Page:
My first adventure to Buddies in Bad Times Theatre did not disappoint! Distant Early Warning, written by Justin Miller (aka Pearle Harbour) and directed by J.W. Turner, is a post-apocalyptic love story whose message about love and human connection is poignant and powerful. With the irreverence of a drag show and a story that will tug on your heart-strings, Distant Early Warning is the theatrical experience we all need right now.
The set for Distant Early Warning was funky, functional, and full of surprises. The projection elements which started the performance as well as the ones used for ambiance throughout were beautiful and allowed us to feel fully immersed in the world that the Listener is left with. The bunker itself was fascinating, with bountiful switches, nobs, and a naughty poster or two. I loved how it opened up so that we could all see inside while certainly not minimizing the tight living and working quarters she’s endured for the past 5 years. Watching her have to try to negotiate and repair the station as it’s aging was simultaneously comical and dismal, as you began to understand how hopeless things have truly become.
Justin Miller/Pearle Harbour is downright enchanting. They’re able to keep our focus for the entire performance with a mix of beautiful dialogue, singing, and even a strip tease! I loved that the songs were standards from the 50’s; the whole ambiance of the play was very much of the cold-war bomb-threat-prep days. Only in this case the bomb’s gone off and the Listener is not left with much! I loved that the performance was done totally in drag; it not only emphasizes the myriad talents of the performer, it also added another layer of façade to the already highly stylized world in which the character inhabits. I also absolutely adored how Pearle bantered with the audience, letting us know when to whoop and holler but also when our laughter at her frustration was perhaps “ill-timed”. She was just delightful, which makes the more real and heart-breaking elements of the story just that much more devastating. To watch her bright-eyed optimism fade over the course of the show as the event which she has been so patiently waiting for finally arrives is crushing, but also really spoke to me. We’ve all endured so much and had to do a lot of it on our own, so it wasn’t much of a stretch to imagine how the Listener is feeling at the mere prospect of getting to see another human for the first time in years.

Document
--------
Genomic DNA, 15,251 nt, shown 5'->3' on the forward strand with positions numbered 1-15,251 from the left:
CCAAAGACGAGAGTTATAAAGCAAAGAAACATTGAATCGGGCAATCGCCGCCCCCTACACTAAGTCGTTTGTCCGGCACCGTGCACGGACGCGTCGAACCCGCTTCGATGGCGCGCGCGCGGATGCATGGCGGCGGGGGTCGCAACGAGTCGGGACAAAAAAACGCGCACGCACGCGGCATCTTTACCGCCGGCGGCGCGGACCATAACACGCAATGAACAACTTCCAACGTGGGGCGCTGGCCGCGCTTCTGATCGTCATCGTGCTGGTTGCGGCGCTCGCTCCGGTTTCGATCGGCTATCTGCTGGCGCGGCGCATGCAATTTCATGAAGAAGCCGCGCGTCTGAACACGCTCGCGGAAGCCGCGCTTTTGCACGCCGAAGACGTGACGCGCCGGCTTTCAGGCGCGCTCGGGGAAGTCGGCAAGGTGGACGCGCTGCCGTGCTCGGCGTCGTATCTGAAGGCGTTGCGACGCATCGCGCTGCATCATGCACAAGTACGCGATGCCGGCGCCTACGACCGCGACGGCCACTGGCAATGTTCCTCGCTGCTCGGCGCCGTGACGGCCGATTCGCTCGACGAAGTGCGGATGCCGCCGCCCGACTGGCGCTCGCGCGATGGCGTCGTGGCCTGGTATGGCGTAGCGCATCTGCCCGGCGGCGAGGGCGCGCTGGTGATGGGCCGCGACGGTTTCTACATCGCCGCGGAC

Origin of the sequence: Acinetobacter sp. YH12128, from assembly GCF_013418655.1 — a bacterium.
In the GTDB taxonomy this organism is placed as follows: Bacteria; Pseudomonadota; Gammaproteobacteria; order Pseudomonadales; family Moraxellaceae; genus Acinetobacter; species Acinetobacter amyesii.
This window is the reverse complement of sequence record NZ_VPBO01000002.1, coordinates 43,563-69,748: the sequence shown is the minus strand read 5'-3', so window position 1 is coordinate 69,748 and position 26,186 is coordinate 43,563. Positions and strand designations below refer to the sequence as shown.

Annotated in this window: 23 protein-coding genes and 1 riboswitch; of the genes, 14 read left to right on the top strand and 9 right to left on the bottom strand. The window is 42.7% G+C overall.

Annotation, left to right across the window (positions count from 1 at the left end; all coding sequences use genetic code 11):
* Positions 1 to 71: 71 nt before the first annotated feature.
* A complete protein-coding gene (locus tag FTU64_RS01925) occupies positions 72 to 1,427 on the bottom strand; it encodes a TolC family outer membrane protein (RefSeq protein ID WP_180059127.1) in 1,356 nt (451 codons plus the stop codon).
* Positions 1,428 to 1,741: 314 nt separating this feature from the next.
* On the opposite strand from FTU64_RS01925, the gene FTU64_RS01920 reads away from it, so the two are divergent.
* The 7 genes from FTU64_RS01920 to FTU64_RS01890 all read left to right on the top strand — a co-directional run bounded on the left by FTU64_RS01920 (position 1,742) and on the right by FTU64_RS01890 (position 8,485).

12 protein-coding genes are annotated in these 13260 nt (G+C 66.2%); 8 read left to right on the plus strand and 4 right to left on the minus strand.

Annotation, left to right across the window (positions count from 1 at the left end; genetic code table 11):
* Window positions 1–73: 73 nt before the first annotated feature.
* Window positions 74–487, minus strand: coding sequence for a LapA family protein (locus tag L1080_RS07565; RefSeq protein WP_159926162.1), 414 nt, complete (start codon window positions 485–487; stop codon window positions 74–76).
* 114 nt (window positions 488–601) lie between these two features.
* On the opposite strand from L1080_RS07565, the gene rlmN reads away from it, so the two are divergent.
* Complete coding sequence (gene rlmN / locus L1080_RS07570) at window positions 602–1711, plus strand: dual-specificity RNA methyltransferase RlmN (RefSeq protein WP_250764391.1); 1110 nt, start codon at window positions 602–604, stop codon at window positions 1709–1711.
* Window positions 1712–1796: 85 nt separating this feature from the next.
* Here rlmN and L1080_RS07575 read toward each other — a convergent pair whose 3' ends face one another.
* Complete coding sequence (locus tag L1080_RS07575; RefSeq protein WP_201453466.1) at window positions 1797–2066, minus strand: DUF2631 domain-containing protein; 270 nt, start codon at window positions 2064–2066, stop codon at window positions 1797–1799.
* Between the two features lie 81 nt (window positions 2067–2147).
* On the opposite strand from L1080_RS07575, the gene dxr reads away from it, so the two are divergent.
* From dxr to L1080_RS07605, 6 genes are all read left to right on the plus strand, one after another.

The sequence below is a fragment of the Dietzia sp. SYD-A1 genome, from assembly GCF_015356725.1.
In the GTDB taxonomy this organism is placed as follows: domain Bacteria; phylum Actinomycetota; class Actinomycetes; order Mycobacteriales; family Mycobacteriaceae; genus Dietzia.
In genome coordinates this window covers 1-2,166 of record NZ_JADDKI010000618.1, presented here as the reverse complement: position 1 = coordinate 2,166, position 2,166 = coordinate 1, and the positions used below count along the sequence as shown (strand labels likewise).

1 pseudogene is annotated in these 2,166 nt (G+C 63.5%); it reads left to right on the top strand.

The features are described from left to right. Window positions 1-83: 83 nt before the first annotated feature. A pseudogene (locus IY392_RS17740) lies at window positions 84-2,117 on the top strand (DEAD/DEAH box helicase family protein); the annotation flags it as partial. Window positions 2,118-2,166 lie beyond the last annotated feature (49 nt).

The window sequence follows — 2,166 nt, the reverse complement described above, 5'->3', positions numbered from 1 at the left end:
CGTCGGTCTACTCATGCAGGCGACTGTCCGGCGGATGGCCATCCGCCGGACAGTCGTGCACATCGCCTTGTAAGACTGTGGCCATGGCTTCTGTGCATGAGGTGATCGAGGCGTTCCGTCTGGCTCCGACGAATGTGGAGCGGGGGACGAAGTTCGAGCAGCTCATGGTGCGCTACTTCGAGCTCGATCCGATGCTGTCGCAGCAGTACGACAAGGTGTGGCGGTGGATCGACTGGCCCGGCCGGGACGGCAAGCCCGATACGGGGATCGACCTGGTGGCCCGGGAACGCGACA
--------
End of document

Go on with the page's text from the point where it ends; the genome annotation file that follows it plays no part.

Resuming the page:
Another quick note in regards to the ambiance of the play: make sure you take a program on your way in. It’s such a unique little booklet and just totally grounds you in the world of the play before it’s even begun. The whole idea of this company, MoonMist, owning literally everything was too funny and yet also strikes certain chords with reality. It made me think of Wall-E and how Buy N Large seems to own everything. But also like Wall-E, we see the Earth healing itself little by little, providing a shred of hope at the closing of the play.
I simply cannot tell you how much you need to RUN to see this play. It’s happening at Buddies in Bad Times theatre until May 29. Tickets start at just $10! Distant Early Warning — Buddies in Bad Times Theatre
Photo of Pearle Harbour (Justin Miller) by Jeremy Mimnagh, set design by Jackie Chau, lighting design by Jareth Li